London Philharmonic/Jukka-Pekka Saraste – Bruckner 8 – Renaud Capuçon plays Schumann

Schumann
Violin Concerto in D minor
Bruckner
Symphony No.8 in C minor [1890 version, edited Robert Haas]

Renaud Capuçon (violin)

London Philharmonic Orchestra
Jukka-Pekka Saraste


Reviewed by: Colin Anderson

Reviewed: 9 April, 2014
Venue: Southbank Centre, London – Royal Festival Hall

Renaud Capuçon. Photograph: Mat HennekIt is good news that a conductor from the mid-generation, here Jukka-Pekka Saraste (he’s 57), remains faithful to Robert Haas’s edition of Bruckner’s Eighth Symphony, and it was also good to hear Robert Schumann’s from-beyond-the-grave Violin Concerto.

The latter, written quickly in 1853, is a creation from the composer’s mentally-disturbed final years and, after his death, was suppressed for reasons of quality control by both Schumann’s widow, Clara, and by the intended soloist, Joseph Joachim. The manuscript, left to be forgotten, didn’t come to light until the 1930s. Although it will never be standard repertoire, and is not Schumann at his greatest, the Violin Concerto is nevertheless alive with feeling and contains the most-tender asides, and there is a passionate part with an expressive caprice for the soloist that is true to its creator. It’s not a display piece, but requires an art-concealing virtuosity, amply supplied here by Renaud Capuçon, who clearly believes in the music, shaping it with affection and never trying to inflate it. The poetic slow movement, something of a ‘forest legend’ in effect, also ensnared the LPO’s principal cellist Kristina Blaumane into a rich yet sensitive contribution and, as throughout, Saraste and the London Philharmonic offered an aerated accompaniment that doffed its hat to Schumann’s light if engaging textures and Capuçon’s unforced playing, culminating in a suitably majestic reading of the finale, in the style of a polonaise.

Jukka-Pekka Saraste. Photograph: © WDR Thomas KostWith Bruckner’s mighty Eighth Symphony, we have two versions prepared by the composer, one from 1887, the other from 1890. Leopold Nowak’s publication of the ‘pure’ latter accepts a cut in the slow movement and some treading-water bars in the finale. Haas’s, for all that he worked-in some aspects of 1887, has the more satisfying Adagio with extra bars and without the abruptness that disfigures the Nowak, however much it may reflect the composer’s possibly-coerced revised design. Haas was favoured by conductors such as Karajan and Wand, and also by Haitink who has though in recent years turned to Nowak. Allowing for an imminent new edition, which it seems finds Haas rather less ‘guilty’ of editorial crimes than his detractors would like to admit, his version remains preferable; good that it remains in some conductors’ nets, including, across the age-gap, Dohnányi and Nézet-Séguin.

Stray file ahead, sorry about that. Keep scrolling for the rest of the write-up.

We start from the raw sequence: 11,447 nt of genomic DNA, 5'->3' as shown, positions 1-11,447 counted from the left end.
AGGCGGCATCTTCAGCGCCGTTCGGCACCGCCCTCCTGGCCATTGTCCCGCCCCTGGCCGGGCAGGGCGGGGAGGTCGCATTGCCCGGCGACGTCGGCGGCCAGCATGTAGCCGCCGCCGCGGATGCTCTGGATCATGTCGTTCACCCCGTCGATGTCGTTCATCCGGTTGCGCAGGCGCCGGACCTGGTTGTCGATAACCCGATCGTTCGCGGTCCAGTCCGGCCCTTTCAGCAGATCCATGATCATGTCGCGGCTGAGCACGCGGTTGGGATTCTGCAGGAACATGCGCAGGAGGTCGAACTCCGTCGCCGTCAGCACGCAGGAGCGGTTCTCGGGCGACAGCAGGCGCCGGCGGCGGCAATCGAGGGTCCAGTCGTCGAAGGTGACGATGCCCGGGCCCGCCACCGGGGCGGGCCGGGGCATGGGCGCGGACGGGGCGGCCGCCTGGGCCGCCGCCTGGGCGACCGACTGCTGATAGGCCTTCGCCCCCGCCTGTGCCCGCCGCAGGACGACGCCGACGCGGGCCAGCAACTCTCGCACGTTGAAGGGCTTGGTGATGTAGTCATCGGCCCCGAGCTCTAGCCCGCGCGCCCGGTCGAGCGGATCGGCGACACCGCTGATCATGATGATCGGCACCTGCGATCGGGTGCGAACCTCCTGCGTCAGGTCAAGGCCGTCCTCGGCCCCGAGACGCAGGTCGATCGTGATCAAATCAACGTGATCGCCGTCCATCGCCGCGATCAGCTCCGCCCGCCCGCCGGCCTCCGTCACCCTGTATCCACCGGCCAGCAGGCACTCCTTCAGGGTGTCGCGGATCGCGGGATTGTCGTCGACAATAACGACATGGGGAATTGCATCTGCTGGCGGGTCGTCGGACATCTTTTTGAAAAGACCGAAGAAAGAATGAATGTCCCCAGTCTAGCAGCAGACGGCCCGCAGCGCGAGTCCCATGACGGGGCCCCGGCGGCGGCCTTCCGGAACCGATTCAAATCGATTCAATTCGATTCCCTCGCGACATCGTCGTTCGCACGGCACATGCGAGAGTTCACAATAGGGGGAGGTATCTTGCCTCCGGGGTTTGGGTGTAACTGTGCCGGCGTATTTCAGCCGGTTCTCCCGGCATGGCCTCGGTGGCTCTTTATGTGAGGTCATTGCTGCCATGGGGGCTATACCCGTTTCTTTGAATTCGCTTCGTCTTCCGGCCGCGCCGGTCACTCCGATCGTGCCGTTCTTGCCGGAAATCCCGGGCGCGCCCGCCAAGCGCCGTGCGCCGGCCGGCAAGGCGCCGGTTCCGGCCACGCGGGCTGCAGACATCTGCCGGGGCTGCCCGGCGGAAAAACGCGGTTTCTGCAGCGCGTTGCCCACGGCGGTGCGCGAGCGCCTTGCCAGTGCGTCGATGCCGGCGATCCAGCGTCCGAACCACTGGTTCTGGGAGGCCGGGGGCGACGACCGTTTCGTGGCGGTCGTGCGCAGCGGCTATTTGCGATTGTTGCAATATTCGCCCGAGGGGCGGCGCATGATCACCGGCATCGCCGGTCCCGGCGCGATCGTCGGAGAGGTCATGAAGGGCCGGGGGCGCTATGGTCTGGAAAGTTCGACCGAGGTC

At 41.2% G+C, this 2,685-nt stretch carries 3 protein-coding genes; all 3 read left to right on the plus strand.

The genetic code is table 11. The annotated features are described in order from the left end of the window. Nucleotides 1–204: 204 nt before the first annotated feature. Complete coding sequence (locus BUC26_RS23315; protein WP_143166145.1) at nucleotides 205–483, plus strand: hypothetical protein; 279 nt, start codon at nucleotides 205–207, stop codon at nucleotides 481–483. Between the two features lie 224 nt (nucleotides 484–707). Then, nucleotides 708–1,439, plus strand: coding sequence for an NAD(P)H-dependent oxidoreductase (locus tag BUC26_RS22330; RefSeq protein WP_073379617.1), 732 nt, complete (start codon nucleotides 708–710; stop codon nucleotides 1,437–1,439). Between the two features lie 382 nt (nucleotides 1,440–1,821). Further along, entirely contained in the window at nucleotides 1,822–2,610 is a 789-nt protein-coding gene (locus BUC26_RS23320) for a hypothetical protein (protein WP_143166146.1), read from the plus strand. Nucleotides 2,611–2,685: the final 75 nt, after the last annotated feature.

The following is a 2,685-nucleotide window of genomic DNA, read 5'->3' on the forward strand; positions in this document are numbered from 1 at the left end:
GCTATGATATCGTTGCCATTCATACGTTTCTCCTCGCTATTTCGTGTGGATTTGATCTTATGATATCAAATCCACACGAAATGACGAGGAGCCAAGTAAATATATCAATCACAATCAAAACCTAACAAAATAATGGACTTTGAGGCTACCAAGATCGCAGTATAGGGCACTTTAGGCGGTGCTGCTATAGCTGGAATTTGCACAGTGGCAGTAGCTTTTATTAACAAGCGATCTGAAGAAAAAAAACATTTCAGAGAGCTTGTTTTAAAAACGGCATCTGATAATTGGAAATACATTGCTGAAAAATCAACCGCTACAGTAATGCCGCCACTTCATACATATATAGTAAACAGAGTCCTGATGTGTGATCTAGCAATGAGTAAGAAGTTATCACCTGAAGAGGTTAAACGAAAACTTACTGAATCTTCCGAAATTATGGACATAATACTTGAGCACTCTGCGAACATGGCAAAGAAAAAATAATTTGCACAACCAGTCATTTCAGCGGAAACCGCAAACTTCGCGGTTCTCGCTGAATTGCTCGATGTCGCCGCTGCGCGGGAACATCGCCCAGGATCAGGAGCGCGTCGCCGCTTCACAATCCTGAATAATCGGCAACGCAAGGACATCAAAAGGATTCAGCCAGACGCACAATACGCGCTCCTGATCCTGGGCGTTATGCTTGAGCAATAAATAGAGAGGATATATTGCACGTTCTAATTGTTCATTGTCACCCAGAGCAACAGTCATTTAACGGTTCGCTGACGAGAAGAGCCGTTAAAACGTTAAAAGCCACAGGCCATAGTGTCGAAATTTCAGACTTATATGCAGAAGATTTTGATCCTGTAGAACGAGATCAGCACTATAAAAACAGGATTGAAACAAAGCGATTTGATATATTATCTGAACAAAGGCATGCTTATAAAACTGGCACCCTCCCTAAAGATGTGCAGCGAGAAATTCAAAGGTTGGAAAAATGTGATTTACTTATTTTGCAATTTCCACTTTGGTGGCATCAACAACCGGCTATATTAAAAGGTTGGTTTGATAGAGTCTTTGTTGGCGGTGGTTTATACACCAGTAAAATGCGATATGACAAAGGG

Saraste’s quick-footed, 70-minute account (12/15/23/20) was rigorously organised and always with a sure sense of forward motion, pressing ahead; and despite some mysterious tremolos and expressive horn and oboe solos, the first movement had an element of ruthlessness, impatience even, on Saraste’s part for all that the LPO’s playing was powerfully visceral and vividly detailed. At least Saraste made no concession to the stopping of the clock at this movement’s very end by the introduction of an ill-advised rallentando. Locomotion also informed the scherzo, always on track yet with some welcome delectation of inner parts and quieter dynamics; with the trio, introducing the sparely-used harps (Bruckner’s request for three granted), Saraste refused to linger but there remained some reverie.

The wonderful slow movement breathed and pulsed somewhat restlessly, eloquent certainly, if not probing the most recessed aspects of this music; indeed, anyone looking for spiritual nourishment, cathedral connotations, some sort of transportation, and what is often referred to as Bruckner’s agony and ecstasy (being loud is not the same thing) may well have been disappointed – Bruckner here an agnostic – yet Saraste’s surety of direction made the cymbal-capped climax all the more inevitable and it was wonderful to avoid that abrupt cut and have the extra music that goes with it. The finale thundered in exultantly on brass and timpani, Saraste overall meticulous with the movement’s progression, no dawdling, everything in place and related (as far as it can be). If the uplifting coda lacked for awe in its unfolding and was (too) brisk in its fulfilment, it fitted exactly with what had gone before.

In case you are wondering, on its own terms, this was a pretty marvellous performance, the London Philharmonic playing with a fire-and-ice beauty and unstinting commitment for Saraste’s clear-sighted interpretation and lucidly controlled conducting.



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